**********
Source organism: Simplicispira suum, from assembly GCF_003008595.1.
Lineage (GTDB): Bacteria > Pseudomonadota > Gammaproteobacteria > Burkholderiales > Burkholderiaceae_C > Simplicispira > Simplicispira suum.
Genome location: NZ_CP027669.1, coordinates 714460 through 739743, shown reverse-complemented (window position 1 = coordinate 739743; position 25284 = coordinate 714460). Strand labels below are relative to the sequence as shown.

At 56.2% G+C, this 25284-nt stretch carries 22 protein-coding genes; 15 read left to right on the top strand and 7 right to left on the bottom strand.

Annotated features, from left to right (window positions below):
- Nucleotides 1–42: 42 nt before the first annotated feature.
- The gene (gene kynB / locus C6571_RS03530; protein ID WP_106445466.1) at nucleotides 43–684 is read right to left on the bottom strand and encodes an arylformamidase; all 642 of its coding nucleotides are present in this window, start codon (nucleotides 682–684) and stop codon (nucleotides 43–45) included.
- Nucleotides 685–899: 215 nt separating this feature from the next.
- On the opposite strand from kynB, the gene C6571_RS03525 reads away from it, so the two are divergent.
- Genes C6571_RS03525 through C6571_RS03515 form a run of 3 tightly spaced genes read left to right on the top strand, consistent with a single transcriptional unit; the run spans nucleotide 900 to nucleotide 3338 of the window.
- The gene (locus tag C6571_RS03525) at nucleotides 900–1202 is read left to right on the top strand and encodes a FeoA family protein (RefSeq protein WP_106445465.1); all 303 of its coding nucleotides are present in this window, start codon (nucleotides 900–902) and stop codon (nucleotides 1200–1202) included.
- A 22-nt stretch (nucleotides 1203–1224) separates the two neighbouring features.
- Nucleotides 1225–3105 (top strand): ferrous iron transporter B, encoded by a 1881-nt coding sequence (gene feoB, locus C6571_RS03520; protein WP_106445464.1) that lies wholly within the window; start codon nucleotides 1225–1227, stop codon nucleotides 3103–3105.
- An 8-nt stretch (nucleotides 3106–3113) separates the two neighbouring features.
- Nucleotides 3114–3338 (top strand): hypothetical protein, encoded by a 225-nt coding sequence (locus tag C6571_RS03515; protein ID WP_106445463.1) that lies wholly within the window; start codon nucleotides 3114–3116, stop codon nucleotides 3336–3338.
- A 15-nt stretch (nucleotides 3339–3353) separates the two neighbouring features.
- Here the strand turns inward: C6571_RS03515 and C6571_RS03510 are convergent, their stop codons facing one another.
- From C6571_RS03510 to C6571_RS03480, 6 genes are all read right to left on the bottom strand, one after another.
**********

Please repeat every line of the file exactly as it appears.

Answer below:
Source organism: Simplicispira suum, from assembly GCF_003008595.1.
Lineage (GTDB): Bacteria > Pseudomonadota > Gammaproteobacteria > Burkholderiales > Burkholderiaceae_C > Simplicispira > Simplicispira suum.
Genome location: NZ_CP027669.1, coordinates 714460 through 739743, shown reverse-complemented (window position 1 = coordinate 739743; position 25284 = coordinate 714460). Strand labels below are relative to the sequence as shown.

At 56.2% G+C, this 25284-nt stretch carries 22 protein-coding genes; 15 read left to right on the top strand and 7 right to left on the bottom strand.

Annotated features, from left to right (window positions below):
- Nucleotides 1–42: 42 nt before the first annotated feature.
- The gene (gene kynB / locus C6571_RS03530; protein ID WP_106445466.1) at nucleotides 43–684 is read right to left on the bottom strand and encodes an arylformamidase; all 642 of its coding nucleotides are present in this window, start codon (nucleotides 682–684) and stop codon (nucleotides 43–45) included.
- Nucleotides 685–899: 215 nt separating this feature from the next.
- On the opposite strand from kynB, the gene C6571_RS03525 reads away from it, so the two are divergent.
- Genes C6571_RS03525 through C6571_RS03515 form a run of 3 tightly spaced genes read left to right on the top strand, consistent with a single transcriptional unit; the run spans nucleotide 900 to nucleotide 3338 of the window.
- The gene (locus tag C6571_RS03525) at nucleotides 900–1202 is read left to right on the top strand and encodes a FeoA family protein (RefSeq protein WP_106445465.1); all 303 of its coding nucleotides are present in this window, start codon (nucleotides 900–902) and stop codon (nucleotides 1200–1202) included.
- A 22-nt stretch (nucleotides 1203–1224) separates the two neighbouring features.
- Nucleotides 1225–3105 (top strand): ferrous iron transporter B, encoded by a 1881-nt coding sequence (gene feoB, locus C6571_RS03520; protein WP_106445464.1) that lies wholly within the window; start codon nucleotides 1225–1227, stop codon nucleotides 3103–3105.
- An 8-nt stretch (nucleotides 3106–3113) separates the two neighbouring features.
- Nucleotides 3114–3338 (top strand): hypothetical protein, encoded by a 225-nt coding sequence (locus tag C6571_RS03515; protein ID WP_106445463.1) that lies wholly within the window; start codon nucleotides 3114–3116, stop codon nucleotides 3336–3338.
- A 15-nt stretch (nucleotides 3339–3353) separates the two neighbouring features.
- Here the strand turns inward: C6571_RS03515 and C6571_RS03510 are convergent, their stop codons facing one another.
- From C6571_RS03510 to C6571_RS03480, 6 genes are all read right to left on the bottom strand, one after another.